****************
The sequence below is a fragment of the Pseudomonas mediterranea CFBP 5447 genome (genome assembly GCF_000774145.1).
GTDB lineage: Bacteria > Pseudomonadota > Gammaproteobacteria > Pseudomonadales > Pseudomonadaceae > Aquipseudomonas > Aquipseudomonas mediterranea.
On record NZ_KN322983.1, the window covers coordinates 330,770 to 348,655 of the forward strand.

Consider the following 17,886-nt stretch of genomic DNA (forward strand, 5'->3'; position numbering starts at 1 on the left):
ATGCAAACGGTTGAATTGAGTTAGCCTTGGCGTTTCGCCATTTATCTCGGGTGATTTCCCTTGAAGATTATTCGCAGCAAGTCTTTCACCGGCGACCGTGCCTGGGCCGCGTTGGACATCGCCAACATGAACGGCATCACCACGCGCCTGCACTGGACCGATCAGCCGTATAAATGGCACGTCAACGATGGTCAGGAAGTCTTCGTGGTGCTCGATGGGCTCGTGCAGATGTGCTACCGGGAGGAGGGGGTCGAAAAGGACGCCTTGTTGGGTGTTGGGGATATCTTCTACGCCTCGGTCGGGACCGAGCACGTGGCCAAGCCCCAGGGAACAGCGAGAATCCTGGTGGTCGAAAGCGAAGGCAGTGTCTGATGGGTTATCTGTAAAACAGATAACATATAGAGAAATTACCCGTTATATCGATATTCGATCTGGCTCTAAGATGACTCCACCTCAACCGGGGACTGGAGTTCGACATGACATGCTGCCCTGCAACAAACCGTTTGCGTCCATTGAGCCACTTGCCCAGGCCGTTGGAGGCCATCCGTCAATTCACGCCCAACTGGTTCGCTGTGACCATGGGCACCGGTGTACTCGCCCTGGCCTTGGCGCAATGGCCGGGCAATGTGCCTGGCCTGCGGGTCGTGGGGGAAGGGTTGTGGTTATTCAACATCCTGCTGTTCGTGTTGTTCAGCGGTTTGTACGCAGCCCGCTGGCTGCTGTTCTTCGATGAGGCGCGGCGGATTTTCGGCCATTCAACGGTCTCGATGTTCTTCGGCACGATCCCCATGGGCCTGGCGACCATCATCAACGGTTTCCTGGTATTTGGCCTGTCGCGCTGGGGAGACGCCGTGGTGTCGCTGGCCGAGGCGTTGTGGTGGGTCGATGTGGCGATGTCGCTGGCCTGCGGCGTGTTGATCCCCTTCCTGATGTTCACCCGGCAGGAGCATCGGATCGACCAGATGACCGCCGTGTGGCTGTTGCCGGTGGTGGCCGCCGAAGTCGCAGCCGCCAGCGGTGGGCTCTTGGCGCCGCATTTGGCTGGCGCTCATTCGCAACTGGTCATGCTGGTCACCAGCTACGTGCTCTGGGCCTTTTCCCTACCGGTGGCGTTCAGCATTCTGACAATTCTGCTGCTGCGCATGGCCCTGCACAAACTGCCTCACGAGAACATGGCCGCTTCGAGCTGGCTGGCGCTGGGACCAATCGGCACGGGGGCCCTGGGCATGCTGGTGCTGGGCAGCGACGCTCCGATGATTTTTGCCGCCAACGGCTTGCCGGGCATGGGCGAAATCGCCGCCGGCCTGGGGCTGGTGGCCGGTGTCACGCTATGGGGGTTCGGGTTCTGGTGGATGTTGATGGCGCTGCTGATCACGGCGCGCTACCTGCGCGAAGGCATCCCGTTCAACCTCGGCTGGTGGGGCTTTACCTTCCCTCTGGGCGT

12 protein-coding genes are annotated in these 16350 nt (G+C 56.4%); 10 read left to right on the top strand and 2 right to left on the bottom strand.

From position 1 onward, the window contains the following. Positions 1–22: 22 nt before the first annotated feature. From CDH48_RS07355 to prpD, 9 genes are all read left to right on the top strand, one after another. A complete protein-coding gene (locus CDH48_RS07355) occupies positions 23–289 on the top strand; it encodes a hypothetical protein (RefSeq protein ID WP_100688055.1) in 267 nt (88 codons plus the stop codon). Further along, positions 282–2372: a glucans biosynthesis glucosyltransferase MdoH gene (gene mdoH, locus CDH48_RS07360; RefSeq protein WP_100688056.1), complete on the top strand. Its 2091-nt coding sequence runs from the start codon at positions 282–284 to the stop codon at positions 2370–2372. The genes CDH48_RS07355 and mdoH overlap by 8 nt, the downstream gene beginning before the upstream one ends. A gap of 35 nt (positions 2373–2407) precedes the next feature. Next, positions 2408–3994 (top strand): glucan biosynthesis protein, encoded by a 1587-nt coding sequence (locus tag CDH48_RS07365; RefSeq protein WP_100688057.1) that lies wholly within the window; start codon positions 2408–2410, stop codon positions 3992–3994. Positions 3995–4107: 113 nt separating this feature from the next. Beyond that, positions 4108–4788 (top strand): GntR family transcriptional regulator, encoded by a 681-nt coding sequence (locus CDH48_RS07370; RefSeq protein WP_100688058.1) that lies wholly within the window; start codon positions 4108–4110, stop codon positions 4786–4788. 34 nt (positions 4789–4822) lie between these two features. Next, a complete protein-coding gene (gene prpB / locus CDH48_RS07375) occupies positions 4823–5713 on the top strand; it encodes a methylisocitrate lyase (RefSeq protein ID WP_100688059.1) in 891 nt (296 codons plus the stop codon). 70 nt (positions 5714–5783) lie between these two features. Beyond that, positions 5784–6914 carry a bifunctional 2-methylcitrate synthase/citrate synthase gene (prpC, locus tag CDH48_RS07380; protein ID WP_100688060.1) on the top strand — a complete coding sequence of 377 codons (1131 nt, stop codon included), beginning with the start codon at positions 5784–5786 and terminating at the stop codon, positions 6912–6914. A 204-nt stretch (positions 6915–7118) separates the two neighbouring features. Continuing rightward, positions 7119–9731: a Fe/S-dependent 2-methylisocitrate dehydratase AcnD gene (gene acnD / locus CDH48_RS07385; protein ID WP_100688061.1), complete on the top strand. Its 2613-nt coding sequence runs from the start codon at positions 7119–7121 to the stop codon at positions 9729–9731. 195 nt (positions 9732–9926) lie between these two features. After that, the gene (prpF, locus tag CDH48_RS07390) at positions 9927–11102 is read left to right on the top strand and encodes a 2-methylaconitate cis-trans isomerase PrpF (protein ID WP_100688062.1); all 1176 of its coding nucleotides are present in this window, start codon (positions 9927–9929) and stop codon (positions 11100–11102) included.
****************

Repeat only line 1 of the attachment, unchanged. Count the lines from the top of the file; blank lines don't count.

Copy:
The sequence below is a fragment of the Pseudomonas mediterranea CFBP 5447 genome (genome assembly GCF_000774145.1).